Persuading governments to take up the project presents an array of challenges. In the case of Kyrgyzstan, for instance, government officials were concerned that the micronutrient powders might be some kind of ploy, that they were being experimented on. The C.D.C. helped coordinate a local trial project, and there was an enthusiastic response from the mothers who saw that their children became active, got sick less, and generally acted like naughty, healthy children, said Timmer.
Despite having by far the world’s highest concentration of anemia, with two out of three children under 5 affected, African countries have been slow to take up the use of Sprinkles and other iron supplements. Most international attention goes to children who are at risk of death from starvation, while the far larger numbers who suffer from chronic problems like anemia are a lower priority.
A study in Kenya illustrates how difficult getting people to use a seemingly basic intervention like Sprinkles can be. The study, which was run by the C.D.C., looked at 60 villages, with a total population of 80,000, from 2007 to 2010. While the results of the study were strong — anemia rates dropped 27 percent and vitamin A deficiency dropped by 17 percent — getting there took a lot of work.
Sprinkles were distributed by a local organization in the Nyando district of southwestern Kenya — the Safe Water and AIDS Project (SWAP) — in which local women sell subsidized health products ranging from malaria nets to sanitary napkins in their communities. The C.D.C. added Sprinkles to the mix. But making it work was challenging. Some people tried to use them as soap. Others were put off by the packet’s red color, which they associated with disease.
One vendor, Nancy Auma Omolo, from the village of Kacholo, said that people in her community were nervous that the vitamins were poison. They questioned why, if it was good for their children, the adults shouldn’t take it, too. “Do you want to get rid of our children?” they asked her. But once people started seeing how it worked, and the new energy that their children suddenly had, the packets became a popular seller.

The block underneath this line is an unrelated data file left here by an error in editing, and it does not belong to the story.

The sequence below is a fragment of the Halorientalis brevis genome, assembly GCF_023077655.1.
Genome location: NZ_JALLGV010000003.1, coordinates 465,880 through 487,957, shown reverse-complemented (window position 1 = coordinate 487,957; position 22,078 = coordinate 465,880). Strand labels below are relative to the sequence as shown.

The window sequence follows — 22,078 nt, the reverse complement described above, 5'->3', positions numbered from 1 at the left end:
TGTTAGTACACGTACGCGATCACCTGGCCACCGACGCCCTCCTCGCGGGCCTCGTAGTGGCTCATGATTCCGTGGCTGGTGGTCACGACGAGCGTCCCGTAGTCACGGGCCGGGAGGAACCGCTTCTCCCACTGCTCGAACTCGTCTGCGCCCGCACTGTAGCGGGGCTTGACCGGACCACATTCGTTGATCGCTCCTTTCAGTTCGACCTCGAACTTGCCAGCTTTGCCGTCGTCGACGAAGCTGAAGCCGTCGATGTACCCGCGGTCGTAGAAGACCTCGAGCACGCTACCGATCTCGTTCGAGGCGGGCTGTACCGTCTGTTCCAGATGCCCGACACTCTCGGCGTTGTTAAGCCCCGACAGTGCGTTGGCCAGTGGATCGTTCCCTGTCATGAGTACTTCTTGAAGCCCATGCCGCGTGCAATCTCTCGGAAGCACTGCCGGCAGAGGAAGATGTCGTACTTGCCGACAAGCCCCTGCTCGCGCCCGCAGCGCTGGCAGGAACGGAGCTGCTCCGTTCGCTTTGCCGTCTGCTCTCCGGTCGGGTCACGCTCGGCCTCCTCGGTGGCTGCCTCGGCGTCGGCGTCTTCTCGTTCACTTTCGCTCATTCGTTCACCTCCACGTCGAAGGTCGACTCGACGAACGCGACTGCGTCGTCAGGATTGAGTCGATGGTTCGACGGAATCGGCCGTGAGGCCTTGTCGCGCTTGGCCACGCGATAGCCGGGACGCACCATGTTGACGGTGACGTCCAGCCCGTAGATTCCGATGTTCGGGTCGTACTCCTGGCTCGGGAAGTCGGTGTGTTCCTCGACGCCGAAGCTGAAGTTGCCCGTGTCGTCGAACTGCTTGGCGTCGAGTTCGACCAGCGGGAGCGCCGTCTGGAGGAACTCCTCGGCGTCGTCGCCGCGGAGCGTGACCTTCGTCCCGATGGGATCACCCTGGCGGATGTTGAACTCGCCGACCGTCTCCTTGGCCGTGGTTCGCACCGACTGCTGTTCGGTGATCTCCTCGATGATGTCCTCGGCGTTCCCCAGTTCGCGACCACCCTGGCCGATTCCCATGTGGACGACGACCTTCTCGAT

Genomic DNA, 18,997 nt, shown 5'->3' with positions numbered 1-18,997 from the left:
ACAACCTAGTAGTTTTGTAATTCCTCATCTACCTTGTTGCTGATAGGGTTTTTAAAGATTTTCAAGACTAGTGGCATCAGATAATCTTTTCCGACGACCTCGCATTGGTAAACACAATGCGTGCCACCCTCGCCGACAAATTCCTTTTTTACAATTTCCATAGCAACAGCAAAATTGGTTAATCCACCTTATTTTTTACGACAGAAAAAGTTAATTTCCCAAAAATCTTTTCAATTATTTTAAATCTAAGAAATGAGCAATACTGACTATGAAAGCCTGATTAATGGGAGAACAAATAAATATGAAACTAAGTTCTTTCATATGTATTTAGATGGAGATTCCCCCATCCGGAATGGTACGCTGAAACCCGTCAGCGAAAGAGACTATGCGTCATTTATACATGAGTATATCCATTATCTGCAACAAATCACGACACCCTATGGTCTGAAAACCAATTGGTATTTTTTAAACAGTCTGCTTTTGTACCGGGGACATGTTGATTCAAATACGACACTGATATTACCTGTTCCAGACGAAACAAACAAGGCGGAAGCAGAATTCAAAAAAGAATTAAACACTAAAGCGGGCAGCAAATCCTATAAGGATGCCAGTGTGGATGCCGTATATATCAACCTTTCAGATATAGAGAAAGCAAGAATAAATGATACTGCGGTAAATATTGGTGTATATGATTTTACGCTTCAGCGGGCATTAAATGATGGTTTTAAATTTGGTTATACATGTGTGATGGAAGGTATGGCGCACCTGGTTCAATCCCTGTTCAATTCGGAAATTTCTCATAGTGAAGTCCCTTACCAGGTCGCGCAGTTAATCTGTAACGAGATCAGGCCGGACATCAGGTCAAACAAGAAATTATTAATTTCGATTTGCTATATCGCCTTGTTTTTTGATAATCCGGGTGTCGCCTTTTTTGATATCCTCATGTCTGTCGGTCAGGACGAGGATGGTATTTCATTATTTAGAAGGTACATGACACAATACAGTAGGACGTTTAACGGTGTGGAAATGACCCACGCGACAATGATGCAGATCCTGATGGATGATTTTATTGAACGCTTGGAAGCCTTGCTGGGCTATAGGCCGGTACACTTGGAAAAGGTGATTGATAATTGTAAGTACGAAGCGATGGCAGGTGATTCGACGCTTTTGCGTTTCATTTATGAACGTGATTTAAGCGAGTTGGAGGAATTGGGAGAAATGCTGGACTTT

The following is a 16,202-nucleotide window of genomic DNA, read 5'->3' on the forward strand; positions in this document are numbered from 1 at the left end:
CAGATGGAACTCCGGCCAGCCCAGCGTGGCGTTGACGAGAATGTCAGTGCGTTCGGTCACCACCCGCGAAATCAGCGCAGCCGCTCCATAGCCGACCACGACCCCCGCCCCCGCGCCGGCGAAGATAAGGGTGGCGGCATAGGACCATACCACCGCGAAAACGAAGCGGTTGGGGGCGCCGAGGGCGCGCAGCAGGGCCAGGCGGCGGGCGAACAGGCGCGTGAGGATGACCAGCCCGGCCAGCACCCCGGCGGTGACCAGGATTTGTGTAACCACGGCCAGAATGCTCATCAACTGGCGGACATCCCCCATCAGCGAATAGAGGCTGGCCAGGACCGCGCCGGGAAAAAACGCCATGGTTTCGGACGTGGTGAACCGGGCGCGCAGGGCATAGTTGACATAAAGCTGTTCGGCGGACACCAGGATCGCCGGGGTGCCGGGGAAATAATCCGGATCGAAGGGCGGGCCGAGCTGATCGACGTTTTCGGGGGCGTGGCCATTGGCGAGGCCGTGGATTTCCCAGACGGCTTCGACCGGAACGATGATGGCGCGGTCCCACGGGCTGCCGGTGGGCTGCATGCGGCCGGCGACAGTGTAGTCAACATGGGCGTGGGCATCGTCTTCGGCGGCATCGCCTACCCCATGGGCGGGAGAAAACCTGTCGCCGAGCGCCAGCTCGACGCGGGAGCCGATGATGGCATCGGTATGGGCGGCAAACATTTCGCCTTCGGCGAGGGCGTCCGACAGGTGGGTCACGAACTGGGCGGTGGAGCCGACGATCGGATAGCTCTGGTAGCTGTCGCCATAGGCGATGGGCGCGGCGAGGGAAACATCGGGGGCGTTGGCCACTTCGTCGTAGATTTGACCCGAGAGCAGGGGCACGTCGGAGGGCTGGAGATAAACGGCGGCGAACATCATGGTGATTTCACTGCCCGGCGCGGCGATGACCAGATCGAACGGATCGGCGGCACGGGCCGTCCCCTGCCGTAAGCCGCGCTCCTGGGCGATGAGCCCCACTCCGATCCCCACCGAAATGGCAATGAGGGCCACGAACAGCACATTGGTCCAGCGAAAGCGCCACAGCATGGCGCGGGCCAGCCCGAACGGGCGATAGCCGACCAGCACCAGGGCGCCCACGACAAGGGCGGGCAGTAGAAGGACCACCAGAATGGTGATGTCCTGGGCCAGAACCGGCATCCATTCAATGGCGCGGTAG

Paying attention to community sensibilities is a key to getting Sprinkles right. In one rushed distribution in a refugee camp for Somalis, many recipients refused the micronutrients both because the shiny packets resembled condoms, and the drawing of what was supposed to be a happy child on the packet looked to many like a ghost.
It is one thing to invent a great new tool, it is quite another to get people to use it. Yet in the world of public health, distribution is usually an afterthought. Much of the focus is on breakthrough drugs, silver bullet vaccines and sprawling, megabudget projects like the $6.6 billion dollar American anti-AIDS program Pepfar, which accounted for 75 percent of the Obama administration’s global health budget in fiscal year 2012. All of these approaches are focused on what public health scholars call the “medicalization” of a disease: either finding new cures or giving out drugs. That is how many Americans think of public health — we need a wonder drug to solve the world’s problems — but it is misleading. That’s especially true since most diseases are chronic, localized and affect poor people.
In fact, for many diseases, like anemia, the dynamics of treatment are known and the cures already exist. Most of the diseases that kill the world’s children are not a result of a mysterious virus or an unknown parasite, but of poverty: no sanitation, dirty drinking water, poor transportation and a monotonous diet devoid of nutrients. With poverty comes inefficient government and a lack of basic infrastructure, which gets to the real problem of most global health interventions: how to get assistance to people in a sustainable, efficient way, and make sure it is used correctly.
This medicalization of malnutrition is part of the reason for the slow adoption of micronutrient powders, said Dominic Schofield, a director of the micronutrient program at GAIN (the Global Alliance for Improved Nutrition, a Geneva-based organization), which is a major supporter of micronutrient powders around the world and of the C.D.C.-Kenya study as well. While an emergency feeding supplement like Plumpy Nut has received a lot of attention from international donors because it immediately saves lives, micronutrients are less sexy, said Schofield. “Prevention is not as exciting to doctors, it’s not something that a lot of them understand.”
In the end, the real work has to be done with parents. Getting parents to give their children the micronutrients every day can be difficult, said Afsana, the BRAC director, but the success of micronutrient powders in Bangladesh has largely been because of the advocacy efforts of the mothers themselves. “We should not get frustrated or disappointed,” she said. “Hope is there.”